Labour's position on pension's reform is irresponsible; our future, the young people of Malta, does not feature anywhere.
We deserve much better, definitely much better than a four page-statement on an issue that is of utmost importance and which all countries have put atop of their list of priorities.
Labour has procrastinated for over a decade and when it finally broke its deafening silence it said nothing. We, the young people of Malta, deserve much better. Retirement age may look very distant for us, and it is, however, if no action is taken now we will suffer the consequences later.
Everyone understands the pressing need for reform, everyone, that is, except for Labour. Unbelievable! Labour leader Alfred Sant has said that no crisis appears likely before the years 2025 and 2030. Precisely why he should take action now, for our benefit, as it is then that we will be approaching retirement age and it is then that we will suffer today's inaction.
As expected, raising the retirement age to 65 will be strongly resisted by Labour. However, a report drawn up under the Labour government, headed by Dr Sant, and entitled New Initiatives & Projects Group Report - October 1997 (page 18), had highlighted the urgent need for reform.
I quote: "Welfare gap needs to be brought under control on a 10-year time scale, as this would otherwise continue to worsen the country's financial position", and, "In line with bringing the welfare gap under control, serious consideration must be given to moving the pensionable age up to 65 years".
Now, with a general election in two years' time, Labour will oppose raising the retirement age to 65. This is seen by Labour as a golden opportunity to win votes knowing that this will be an unpopular, albeit necessary measure. Each and every European country is raising the retirement age now that people are living longer. Not in Malta, because for some, there are elections to be won. Why worry about our future, why care?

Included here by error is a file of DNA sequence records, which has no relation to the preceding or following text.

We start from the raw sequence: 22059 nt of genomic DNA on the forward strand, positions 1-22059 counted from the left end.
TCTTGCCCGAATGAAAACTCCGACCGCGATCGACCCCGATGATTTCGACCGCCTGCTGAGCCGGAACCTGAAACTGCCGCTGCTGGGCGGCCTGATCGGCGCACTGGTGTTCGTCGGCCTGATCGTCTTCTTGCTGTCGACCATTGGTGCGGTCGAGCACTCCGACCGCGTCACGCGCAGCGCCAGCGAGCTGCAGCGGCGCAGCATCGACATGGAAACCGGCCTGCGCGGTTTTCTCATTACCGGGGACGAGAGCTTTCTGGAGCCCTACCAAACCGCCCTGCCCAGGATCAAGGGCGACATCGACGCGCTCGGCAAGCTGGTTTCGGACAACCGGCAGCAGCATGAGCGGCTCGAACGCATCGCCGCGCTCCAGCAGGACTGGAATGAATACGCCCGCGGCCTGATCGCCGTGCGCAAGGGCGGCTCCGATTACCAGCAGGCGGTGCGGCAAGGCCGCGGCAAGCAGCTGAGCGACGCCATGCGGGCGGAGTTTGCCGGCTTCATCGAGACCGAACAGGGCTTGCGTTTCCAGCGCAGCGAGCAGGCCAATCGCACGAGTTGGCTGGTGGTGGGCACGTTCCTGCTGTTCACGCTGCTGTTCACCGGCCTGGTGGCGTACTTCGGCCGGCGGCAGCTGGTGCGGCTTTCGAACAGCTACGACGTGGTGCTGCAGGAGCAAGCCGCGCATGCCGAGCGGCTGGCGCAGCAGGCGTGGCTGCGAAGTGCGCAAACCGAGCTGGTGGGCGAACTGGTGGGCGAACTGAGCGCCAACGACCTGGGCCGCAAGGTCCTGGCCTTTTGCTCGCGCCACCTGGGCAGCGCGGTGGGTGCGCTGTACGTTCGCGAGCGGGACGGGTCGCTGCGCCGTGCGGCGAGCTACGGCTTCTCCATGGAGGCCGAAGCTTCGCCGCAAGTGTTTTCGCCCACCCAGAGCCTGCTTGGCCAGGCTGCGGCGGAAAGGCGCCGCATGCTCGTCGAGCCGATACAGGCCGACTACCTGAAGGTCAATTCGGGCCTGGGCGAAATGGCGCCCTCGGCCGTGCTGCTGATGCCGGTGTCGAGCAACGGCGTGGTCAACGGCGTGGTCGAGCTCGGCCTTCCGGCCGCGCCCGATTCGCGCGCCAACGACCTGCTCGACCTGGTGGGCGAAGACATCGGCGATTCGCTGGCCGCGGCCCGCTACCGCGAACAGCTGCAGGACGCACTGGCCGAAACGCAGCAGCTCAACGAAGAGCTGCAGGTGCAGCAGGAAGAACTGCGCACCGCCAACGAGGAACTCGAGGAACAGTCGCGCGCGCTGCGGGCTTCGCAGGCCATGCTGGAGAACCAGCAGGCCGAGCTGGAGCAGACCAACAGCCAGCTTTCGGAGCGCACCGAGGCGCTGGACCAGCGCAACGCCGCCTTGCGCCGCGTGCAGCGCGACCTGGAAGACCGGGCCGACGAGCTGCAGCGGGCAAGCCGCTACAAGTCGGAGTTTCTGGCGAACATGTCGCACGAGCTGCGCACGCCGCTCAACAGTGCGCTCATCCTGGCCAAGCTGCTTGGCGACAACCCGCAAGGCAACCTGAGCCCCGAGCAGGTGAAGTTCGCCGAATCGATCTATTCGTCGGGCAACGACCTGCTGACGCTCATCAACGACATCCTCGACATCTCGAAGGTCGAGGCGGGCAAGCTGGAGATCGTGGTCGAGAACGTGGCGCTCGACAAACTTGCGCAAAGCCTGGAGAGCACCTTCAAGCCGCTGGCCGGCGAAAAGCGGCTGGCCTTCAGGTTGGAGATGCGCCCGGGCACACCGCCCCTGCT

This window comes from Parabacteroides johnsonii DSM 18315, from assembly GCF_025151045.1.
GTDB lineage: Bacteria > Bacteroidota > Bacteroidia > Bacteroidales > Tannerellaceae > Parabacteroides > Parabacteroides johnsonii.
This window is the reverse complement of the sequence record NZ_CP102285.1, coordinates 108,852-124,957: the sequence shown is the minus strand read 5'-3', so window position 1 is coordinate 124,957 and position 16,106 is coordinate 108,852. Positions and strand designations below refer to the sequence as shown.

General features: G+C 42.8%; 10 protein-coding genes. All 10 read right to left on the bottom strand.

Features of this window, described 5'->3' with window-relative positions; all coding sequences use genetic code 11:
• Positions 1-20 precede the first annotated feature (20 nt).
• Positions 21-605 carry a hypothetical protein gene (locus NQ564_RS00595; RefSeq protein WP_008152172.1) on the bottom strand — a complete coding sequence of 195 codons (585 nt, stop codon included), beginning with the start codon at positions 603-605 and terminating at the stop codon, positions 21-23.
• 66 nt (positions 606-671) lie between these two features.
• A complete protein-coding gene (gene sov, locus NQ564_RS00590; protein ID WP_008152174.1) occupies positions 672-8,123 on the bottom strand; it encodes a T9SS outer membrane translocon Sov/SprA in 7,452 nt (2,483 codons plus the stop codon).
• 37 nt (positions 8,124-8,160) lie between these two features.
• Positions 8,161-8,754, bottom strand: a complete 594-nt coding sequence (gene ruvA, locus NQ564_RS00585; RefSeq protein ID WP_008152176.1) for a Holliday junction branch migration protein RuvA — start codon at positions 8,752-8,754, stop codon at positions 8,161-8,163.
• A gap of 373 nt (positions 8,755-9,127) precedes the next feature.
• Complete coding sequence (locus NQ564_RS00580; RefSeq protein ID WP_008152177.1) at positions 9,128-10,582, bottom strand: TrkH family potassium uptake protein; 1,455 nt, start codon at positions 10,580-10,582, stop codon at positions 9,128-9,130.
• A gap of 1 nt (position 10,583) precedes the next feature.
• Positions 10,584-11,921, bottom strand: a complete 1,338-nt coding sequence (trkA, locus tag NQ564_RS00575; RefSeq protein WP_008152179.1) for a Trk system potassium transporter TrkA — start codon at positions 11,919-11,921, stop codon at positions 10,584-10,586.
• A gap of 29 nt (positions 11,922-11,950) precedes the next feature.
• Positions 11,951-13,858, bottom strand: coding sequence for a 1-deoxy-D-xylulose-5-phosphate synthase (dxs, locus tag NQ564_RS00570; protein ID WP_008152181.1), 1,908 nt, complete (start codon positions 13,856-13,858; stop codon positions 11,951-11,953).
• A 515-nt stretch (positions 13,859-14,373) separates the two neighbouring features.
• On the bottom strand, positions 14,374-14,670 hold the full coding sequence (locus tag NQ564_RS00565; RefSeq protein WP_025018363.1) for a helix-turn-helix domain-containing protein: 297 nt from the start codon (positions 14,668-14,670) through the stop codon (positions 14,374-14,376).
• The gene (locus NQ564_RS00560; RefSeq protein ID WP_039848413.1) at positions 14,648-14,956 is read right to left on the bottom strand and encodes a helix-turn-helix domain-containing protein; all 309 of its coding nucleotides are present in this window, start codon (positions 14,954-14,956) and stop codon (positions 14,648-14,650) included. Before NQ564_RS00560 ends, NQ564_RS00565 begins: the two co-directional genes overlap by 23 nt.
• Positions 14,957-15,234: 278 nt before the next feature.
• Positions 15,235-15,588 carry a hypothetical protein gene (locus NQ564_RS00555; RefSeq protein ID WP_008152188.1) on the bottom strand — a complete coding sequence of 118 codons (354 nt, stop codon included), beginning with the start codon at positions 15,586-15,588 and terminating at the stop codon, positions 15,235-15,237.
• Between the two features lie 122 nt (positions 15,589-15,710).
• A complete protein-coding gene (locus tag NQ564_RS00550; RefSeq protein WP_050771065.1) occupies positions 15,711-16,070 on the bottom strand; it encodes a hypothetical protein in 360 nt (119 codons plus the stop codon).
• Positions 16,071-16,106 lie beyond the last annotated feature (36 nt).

Labour has only come up with a timetable of consultations to start in 2009, accompanied with a national congress and yet another White Paper.
No proposals, no concrete measure how it actually intends to make the system sustainable. What a waste of time! We have been discussing this issue for over a decade; numerous entities, not least youth organizations, have put forward their suggestions, and Labour was sitting pretty all along.
One would have expected Labour to come up with a detailed study after all these years. A couple of months ago it appointed one of its MPs, Karl Chircop, to come up with a study. That Dr Chircop has only managed to produce a four-page statement that says nothing is indeed worrying. I thought Dr Chircop would submit something much better. He disappointed me and my generation.
If he has been helped by "experts", then it makes it even worse. God forbids that they ever get the chance of giving a helping hand should Labour ever make it to office!
It is even more worrying knowing that this four-page statement has also been adopted by the Labour Party executive and parliamentary group. It has gone through the party's highest structures and no one has had the decency to object; as far as we know that is. Has the Labour Youth Forum been consulted? Can we know what their position is? Do they care about their future and the future of fellow youths? Have they consulted their members? I look forward to their reply.
Now is the time for every serious organisation to stand up and be counted. Labour's position is unacceptable and should be condemned by all.
We, the younger generation, deserve much, much better than a meagre four-page document that says nothing and which the Labour leader himself has described as a note.
We care about our future, and how!